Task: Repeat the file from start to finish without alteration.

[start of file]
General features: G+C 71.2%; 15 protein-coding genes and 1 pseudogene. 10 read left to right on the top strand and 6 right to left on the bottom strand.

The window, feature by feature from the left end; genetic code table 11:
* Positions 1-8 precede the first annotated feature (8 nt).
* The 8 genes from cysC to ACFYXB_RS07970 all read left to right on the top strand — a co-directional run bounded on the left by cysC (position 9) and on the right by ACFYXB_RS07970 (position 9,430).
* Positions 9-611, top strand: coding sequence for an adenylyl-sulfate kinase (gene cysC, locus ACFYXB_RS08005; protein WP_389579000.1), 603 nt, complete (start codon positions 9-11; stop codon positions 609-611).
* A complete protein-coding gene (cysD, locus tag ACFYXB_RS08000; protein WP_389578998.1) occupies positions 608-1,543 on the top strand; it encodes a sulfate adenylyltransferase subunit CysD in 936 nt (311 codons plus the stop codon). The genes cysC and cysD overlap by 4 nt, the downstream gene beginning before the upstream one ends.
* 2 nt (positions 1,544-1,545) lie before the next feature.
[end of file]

General features: G+C 71.2%; 15 protein-coding genes and 1 pseudogene. 10 read left to right on the top strand and 6 right to left on the bottom strand.

The window, feature by feature from the left end; genetic code table 11:
* Positions 1-8 precede the first annotated feature (8 nt).
* The 8 genes from cysC to ACFYXB_RS07970 all read left to right on the top strand — a co-directional run bounded on the left by cysC (position 9) and on the right by ACFYXB_RS07970 (position 9,430).
* Positions 9-611, top strand: coding sequence for an adenylyl-sulfate kinase (gene cysC, locus ACFYXB_RS08005; protein WP_389579000.1), 603 nt, complete (start codon positions 9-11; stop codon positions 609-611).
* A complete protein-coding gene (cysD, locus tag ACFYXB_RS08000; protein WP_389578998.1) occupies positions 608-1,543 on the top strand; it encodes a sulfate adenylyltransferase subunit CysD in 936 nt (311 codons plus the stop codon). The genes cysC and cysD overlap by 4 nt, the downstream gene beginning before the upstream one ends.
* 2 nt (positions 1,544-1,545) lie before the next feature.